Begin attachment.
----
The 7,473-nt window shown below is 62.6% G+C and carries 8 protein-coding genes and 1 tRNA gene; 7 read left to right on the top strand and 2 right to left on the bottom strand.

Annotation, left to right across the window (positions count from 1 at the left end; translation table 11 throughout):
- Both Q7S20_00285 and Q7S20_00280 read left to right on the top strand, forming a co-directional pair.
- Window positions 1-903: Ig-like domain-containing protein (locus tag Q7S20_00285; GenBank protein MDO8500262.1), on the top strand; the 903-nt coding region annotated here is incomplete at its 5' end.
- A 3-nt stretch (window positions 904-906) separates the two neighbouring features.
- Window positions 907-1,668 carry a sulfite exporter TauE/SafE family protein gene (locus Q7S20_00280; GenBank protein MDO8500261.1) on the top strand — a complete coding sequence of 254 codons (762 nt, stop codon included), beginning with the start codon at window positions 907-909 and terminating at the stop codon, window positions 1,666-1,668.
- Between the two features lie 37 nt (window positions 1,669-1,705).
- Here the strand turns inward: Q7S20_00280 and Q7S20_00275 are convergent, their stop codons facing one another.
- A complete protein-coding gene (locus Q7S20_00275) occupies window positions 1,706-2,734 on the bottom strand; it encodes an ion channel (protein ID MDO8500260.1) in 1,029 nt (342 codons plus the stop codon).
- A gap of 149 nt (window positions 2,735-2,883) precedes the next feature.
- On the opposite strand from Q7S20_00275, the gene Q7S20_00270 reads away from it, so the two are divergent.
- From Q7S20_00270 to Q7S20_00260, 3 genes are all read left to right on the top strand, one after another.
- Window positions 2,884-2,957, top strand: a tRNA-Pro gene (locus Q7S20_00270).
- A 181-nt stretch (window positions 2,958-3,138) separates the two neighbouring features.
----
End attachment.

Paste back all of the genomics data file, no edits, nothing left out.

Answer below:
The 7,473-nt window shown below is 62.6% G+C and carries 8 protein-coding genes and 1 tRNA gene; 7 read left to right on the top strand and 2 right to left on the bottom strand.

Annotation, left to right across the window (positions count from 1 at the left end; translation table 11 throughout):
- Both Q7S20_00285 and Q7S20_00280 read left to right on the top strand, forming a co-directional pair.
- Window positions 1-903: Ig-like domain-containing protein (locus tag Q7S20_00285; GenBank protein MDO8500262.1), on the top strand; the 903-nt coding region annotated here is incomplete at its 5' end.
- A 3-nt stretch (window positions 904-906) separates the two neighbouring features.
- Window positions 907-1,668 carry a sulfite exporter TauE/SafE family protein gene (locus Q7S20_00280; GenBank protein MDO8500261.1) on the top strand — a complete coding sequence of 254 codons (762 nt, stop codon included), beginning with the start codon at window positions 907-909 and terminating at the stop codon, window positions 1,666-1,668.
- Between the two features lie 37 nt (window positions 1,669-1,705).
- Here the strand turns inward: Q7S20_00280 and Q7S20_00275 are convergent, their stop codons facing one another.
- A complete protein-coding gene (locus Q7S20_00275) occupies window positions 1,706-2,734 on the bottom strand; it encodes an ion channel (protein ID MDO8500260.1) in 1,029 nt (342 codons plus the stop codon).
- A gap of 149 nt (window positions 2,735-2,883) precedes the next feature.
- On the opposite strand from Q7S20_00275, the gene Q7S20_00270 reads away from it, so the two are divergent.
- From Q7S20_00270 to Q7S20_00260, 3 genes are all read left to right on the top strand, one after another.
- Window positions 2,884-2,957, top strand: a tRNA-Pro gene (locus Q7S20_00270).
- A 181-nt stretch (window positions 2,958-3,138) separates the two neighbouring features.